The upcoming offseason may bring a lot of changes that could also play a role in the team’s future success. 

D.C. United is in the process of rebuilding its front office, and more new additions are needed to ensure the team’s off-field goals are met heading into the 2019 season. Levien says the team is in the process of hiring soccer operations staff and plans to add “key hires” on the business operations side.

Two important contracts on the business side will expire at the end of the 2018 season: the club’s local broadcast deal with Sinclair, and its jersey sponsorship with Leidos. 

“How those sponsorships change year in and year out will give us an idea of where the club is in terms of the profile of the sponsors—who bows out, who comes in, who’s the next jersey sponsor,  that sort of stuff,” says Drew Hansen of The Washington Business Journal.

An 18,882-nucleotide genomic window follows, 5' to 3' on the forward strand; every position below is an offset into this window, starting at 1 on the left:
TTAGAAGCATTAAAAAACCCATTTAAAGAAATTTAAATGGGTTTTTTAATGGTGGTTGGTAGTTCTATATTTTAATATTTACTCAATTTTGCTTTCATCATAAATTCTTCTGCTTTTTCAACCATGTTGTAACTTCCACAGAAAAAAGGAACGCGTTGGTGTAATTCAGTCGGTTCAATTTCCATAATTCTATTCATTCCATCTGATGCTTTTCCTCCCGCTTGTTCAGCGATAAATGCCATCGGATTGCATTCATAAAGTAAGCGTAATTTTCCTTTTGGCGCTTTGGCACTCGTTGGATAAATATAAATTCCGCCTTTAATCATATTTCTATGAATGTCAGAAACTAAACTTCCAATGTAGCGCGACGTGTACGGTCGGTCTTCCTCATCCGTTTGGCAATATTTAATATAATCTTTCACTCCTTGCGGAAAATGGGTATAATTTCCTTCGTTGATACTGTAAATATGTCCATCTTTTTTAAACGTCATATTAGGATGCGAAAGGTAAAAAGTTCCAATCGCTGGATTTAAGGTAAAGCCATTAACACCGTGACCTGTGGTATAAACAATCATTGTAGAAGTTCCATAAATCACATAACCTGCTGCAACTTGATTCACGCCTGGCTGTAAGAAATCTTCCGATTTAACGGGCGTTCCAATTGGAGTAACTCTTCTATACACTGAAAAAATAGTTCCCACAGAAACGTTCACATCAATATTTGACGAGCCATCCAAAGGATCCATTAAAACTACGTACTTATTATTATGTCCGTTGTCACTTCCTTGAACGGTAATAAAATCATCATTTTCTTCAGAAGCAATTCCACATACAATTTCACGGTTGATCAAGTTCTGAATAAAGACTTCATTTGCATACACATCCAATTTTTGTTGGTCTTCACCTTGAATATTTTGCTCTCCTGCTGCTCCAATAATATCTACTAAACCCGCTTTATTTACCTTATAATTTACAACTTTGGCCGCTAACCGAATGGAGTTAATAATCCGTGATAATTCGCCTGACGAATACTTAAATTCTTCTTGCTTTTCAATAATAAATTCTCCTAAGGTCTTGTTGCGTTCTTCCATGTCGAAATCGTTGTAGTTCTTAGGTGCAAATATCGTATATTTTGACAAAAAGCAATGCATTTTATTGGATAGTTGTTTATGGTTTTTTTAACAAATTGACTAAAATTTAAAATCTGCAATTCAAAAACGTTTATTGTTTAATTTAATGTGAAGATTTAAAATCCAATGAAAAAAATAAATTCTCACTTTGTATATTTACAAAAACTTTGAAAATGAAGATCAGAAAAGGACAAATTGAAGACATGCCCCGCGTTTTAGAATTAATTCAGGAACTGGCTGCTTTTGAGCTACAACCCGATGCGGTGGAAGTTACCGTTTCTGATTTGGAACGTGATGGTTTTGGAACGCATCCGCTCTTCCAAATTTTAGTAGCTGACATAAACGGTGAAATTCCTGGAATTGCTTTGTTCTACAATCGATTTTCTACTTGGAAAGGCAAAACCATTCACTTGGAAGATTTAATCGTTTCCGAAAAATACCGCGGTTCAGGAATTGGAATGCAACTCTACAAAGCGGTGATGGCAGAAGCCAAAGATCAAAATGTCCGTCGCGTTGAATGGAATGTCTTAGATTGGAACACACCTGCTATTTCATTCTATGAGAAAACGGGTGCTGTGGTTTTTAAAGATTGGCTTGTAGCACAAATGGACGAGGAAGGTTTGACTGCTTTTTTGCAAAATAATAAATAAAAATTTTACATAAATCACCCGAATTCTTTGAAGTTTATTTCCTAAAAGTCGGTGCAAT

Fan interest will be key. Though the club does not comment publicly on season ticket numbers, a source familiar with the figures tells City Paper that D.C. United saw a 50 percent increase in season ticket sales from 2017, its final season at RFK, to 2018, the first year of Audi Field. Whether or not that momentum continues into 2019 will say a lot about the team’s longer term appeal.

There is, of course, another vitally important factor that will determine just how much D.C. United can break through in the market. 

“There can definitely be a significant fan base and they can fill up the new stadium, but a lot of that has to do with winning,” Flaim says. “D.C. likes winners.”